The Future of Food: China’s Transition Towards Resilient and Sustainable Food Systems

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Ricefields in China ©️ Bytran2710 / Public Domain / Pixabay


Ambition is a word that well suits China’s position on sustainability. The country is hosting the next UN Biodiversity Conference, during which the Post-2020 Global Biodiversity Targets will be adopted. China has also been covering top positions in international organizations that are key for sustainability, including the UN Food and Agriculture Organization (FAO) and – until September 2021 – the International Union for Conservation of Nature (IUCN). Moreover, at the latest UN General Assembly in September 2021, President Xi Jinping identified the need to revitalize the world economy through greener development as a top priority, together with Covid19 recovery, multilateralism, and equitable governance (United Nations, 2021). This has been paired with ambitious domestic goals, such as the domestic climate target to reach a peak in emissions by 2030 and be carbon neutral by 2060, announced in September 2020. But what does this mean for China’s food systems?


The short answer is: potentially, a lot. Agriculture has been central in the history of the Chinese Communist Party (CCP), especially in its efforts to reach out to the most vulnerable parts of society. Nowadays, food production remains the fourth most important contributor to China’s GDP (Textor, 2021); its relevance in any future direction, including sustainability-related changes, is undeniable. And not only at national level: given the country’s size both in demographics and geographical terms, the whole world has its eyes on China’s food systems, a sine-qua-non factor to promote meaningful changes in global food production and consumption. To give a longer answer to the question above – what does sustainability mean for China’s food systems? – we need to zoom into different elements.


Environment and climate change boast a whole chapter in the 14th Five-Year Plan (2021-2025) for National Economic and Social Development and Vision 2035 of the People's Republic of China (People’s Government of China, 2021). The green economy, nature conservation and ecosystem restoration have been mentioned as important elements to be furthered in upcoming years. The chapter dedicated specifically to agricultural development also highlights that nature protection, pollution and resource efficiency are paramount for the future of food production. The Plan also mentions the concept of Ecological Civilization, already introduced in the CCP constitution as of 2012 (Wang et al., 2014). The term, which defines a society that takes “a positive path to development that ensures increased production, higher living standards, and healthy ecosystems'' (National Congress, 2017) recently gained a lot of attention, especially in the context of the UN Biodiversity Conference that China is hosting in 2021-2022. In the first part (11-15 October), four sessions were convened under the theme of ecological civilization (Convention on Biological Diversity, 2021). This could be, potentially, a turning point in sustainable development, breaking the historical silos between environmental objectives and the development agenda. Such dichotomy can be observed in most countries and goes up all the way to the global level, with the UN Environment Program and FAO sometimes having overlapping, conflictive objectives. While China is still part of these – hopefully changing – global trends, the concept of Ecological Civilization could change the rules of the game if successfully implemented.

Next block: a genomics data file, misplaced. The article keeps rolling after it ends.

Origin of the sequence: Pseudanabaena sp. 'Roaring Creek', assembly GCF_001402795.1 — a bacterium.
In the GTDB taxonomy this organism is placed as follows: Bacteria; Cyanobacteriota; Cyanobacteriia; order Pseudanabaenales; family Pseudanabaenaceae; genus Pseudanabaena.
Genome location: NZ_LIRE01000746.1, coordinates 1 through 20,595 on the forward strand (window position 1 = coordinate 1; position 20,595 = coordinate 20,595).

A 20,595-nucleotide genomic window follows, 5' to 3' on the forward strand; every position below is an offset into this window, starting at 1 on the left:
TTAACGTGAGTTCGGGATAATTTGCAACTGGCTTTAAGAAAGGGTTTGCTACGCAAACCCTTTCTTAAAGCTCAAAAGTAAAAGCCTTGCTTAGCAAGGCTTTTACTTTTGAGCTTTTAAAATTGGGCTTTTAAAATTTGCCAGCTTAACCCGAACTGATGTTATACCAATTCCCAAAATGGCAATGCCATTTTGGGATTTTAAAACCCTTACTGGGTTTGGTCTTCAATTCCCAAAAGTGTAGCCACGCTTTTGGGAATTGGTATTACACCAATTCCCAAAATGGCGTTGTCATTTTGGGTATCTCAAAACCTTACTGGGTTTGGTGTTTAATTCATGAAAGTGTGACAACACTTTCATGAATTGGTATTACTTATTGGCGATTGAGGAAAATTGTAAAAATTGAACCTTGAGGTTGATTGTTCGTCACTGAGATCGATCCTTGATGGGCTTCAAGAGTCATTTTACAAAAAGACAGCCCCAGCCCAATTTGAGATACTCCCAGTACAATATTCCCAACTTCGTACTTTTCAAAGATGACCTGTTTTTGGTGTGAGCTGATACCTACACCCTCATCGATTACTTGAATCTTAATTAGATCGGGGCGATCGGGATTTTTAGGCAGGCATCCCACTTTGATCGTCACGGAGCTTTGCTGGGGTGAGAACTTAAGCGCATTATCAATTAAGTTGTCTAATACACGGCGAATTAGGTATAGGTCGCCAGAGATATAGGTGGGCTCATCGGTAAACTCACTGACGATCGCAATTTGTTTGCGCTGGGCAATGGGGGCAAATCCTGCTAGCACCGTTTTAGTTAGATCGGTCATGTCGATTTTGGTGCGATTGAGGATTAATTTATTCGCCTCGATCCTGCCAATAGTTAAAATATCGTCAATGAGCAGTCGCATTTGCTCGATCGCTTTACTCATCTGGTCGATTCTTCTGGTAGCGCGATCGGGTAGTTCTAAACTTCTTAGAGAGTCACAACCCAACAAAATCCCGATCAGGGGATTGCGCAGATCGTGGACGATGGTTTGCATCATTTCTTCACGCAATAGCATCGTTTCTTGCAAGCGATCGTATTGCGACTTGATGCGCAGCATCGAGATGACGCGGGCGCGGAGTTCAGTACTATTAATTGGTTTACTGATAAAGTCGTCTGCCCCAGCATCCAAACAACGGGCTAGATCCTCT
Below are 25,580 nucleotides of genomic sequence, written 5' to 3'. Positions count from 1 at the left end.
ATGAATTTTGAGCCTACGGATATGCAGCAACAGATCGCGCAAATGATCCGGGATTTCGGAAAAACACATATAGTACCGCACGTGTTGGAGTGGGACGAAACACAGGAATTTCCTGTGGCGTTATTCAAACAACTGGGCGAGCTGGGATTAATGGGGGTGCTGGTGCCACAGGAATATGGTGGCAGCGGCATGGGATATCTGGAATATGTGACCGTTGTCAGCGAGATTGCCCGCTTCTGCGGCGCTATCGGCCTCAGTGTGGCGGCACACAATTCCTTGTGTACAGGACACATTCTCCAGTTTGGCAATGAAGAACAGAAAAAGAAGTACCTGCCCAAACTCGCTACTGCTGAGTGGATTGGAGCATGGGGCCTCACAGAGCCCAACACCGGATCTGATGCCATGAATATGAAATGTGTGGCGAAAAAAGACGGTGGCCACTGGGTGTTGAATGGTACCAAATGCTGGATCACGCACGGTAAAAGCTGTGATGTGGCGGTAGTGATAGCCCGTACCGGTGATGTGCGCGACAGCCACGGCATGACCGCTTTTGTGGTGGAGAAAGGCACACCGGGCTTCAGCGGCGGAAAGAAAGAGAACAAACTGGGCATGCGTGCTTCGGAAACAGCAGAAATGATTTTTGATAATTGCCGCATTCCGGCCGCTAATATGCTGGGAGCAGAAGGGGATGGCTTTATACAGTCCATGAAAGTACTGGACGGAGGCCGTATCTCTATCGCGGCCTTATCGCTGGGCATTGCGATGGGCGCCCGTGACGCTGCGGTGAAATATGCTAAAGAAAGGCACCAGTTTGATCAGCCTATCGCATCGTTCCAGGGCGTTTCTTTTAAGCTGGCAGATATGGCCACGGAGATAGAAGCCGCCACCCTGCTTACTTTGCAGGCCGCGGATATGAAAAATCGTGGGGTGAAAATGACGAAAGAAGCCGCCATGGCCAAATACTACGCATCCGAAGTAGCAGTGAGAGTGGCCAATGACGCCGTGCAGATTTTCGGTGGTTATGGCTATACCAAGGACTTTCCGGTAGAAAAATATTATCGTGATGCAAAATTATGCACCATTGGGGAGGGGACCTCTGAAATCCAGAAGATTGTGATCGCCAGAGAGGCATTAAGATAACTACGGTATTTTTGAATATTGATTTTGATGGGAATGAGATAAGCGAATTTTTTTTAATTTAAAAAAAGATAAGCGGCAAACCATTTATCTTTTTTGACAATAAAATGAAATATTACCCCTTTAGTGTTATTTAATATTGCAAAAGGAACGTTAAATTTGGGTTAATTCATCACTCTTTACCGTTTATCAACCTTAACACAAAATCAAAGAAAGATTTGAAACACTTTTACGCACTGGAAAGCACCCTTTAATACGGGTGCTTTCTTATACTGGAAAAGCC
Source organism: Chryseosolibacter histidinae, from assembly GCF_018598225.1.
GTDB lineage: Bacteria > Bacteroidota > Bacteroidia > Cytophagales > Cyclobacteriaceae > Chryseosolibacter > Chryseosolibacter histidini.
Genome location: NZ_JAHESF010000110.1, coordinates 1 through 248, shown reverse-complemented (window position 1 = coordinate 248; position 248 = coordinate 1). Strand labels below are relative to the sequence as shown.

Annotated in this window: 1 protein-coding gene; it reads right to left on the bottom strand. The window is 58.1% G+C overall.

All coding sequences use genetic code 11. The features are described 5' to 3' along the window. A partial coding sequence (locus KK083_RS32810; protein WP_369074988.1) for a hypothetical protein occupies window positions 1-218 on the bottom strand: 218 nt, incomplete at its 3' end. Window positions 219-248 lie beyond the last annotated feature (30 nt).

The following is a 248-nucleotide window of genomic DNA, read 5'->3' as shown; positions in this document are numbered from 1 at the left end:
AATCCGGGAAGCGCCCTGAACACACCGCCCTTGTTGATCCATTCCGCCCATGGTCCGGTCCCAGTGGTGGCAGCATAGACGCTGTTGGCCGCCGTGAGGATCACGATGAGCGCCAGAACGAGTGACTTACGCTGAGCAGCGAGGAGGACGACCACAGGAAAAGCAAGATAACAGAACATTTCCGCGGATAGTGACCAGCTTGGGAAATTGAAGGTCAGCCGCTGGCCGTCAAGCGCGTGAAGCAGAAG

Beyond that, issues like pollution, resource efficiency and food safety have been addressed by the Health China 2030, a declaration released in 2016 that remains central in linking human and environmental health. Of course, when it comes to food, a key measure to mitigate environmental impacts is eliminating (or at least reducing) food waste. In relation to this, a new law was introduced in April 2021.


At a different level, it is interesting to see how corporations can contribute to sustainability objectives. Let’s consider, for example, COFCO, the largest agri-food company in China. While the company has been shifting toward renewable energy sources and increasingly engaging in sustainability, corporate targets relating to environmental policy only address traceability and water use (COFCO, 2021). Of course, given that China and the EU have been undertaking two different development paths, expecting the same level of ambition would be unfair. What can be observed, however, is that coordination between China’s declared ambitions and actions is expected to be strengthened in the upcoming years, if the country is to lead the world toward a better way to produce and consume food.